This call for papers invites submissions from postgraduates or early career researchers on the subject of Haptics & the Senses for the seventh edition of HARTS & Minds, an online journal for students of the Humanities and Arts, which is due to be published in early 2016.

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Submissions should adhere to the guidelines and use the article template available at the top of this page.

We accept:

ARTICLES: Send us an abstract (300 words) and your draft article (no longer than 6,000 words).

BOOK REVIEWS: Around 1,000 words on an academic text that deals with the theme in some respect. This would preferably be interdisciplinary, but we will accept reviews of subject specific texts.

EXHIBITION REVIEWS: Around 1,000 words on any event along the lines of an art exhibition, museum collection, academic event or conference review that deals with the theme in some respect.

CREATIVE WRITING PIECES: Original poetry (up to 3 short or 1 long) or short stories of up to 4,000 words related to the theme.

All submissions should be sent to editors@harts-minds.co.uk by 31st July 2015 for articles and 2nd November 2015 for Creative Writing and Reviews.

Referring to the skin as a vehicle of communication and perception, ‘haptics’ derived from the Greek ἅπτω, means ‘I fasten onto, I touch’. This issue invites innovative submissions that consider how haptics and the senses are represented, explored, and inter-related within a wide-variety of cultural and historical discourses. Interdisciplinary approaches are encouraged may take, as a point of departure, any of the following topics:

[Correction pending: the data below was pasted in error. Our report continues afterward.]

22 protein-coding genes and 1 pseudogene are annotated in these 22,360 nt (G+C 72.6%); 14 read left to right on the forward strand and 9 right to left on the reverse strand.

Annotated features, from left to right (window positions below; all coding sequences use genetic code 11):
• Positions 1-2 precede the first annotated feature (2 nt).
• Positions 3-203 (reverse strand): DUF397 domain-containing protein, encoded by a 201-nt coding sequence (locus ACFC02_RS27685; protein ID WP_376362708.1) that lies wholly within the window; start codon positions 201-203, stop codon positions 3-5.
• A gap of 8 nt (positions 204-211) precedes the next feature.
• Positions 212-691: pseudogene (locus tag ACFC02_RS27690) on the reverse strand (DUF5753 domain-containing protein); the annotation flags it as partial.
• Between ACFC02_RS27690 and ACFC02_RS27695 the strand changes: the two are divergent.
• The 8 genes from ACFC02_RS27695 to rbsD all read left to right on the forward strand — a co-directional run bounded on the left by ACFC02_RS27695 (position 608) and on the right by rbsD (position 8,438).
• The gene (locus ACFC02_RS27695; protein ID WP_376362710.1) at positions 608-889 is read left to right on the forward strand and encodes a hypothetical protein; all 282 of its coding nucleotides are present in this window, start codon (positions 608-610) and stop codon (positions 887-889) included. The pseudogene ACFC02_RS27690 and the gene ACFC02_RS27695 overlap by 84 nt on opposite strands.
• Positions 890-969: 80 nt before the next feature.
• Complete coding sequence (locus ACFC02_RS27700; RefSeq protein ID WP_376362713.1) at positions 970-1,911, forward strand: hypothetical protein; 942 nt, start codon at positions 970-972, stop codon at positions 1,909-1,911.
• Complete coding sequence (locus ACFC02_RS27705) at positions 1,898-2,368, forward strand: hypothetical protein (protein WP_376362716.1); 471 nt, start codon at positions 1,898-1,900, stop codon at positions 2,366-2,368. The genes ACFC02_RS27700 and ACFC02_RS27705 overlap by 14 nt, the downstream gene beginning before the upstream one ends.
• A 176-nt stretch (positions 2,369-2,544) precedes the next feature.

•  Embodied reflections on the senses
  • Technologies of touch

  • Transgression and tactility

  • Touch and disability/accessibility

  • Interactive art installations

  • Environment and touch

  • Language, communication and touch

  • Touch and empathy

  • Performativity and tactility of everyday technology

  • Philosophy of touch, intersensoriality

  • Synaesthesia and performance

  • The senses in the performing arts

  • The supernatural and touch

  • Touch as cultural practice

  • Touch, seduction and otherness in literature

  • Virtual vs physical handling of historical artefacts

Please consider that HARTS & Minds is intended as a truly inter-disciplinary journal and therefore esoteric topics will need to be written with a general academic readership in mind.

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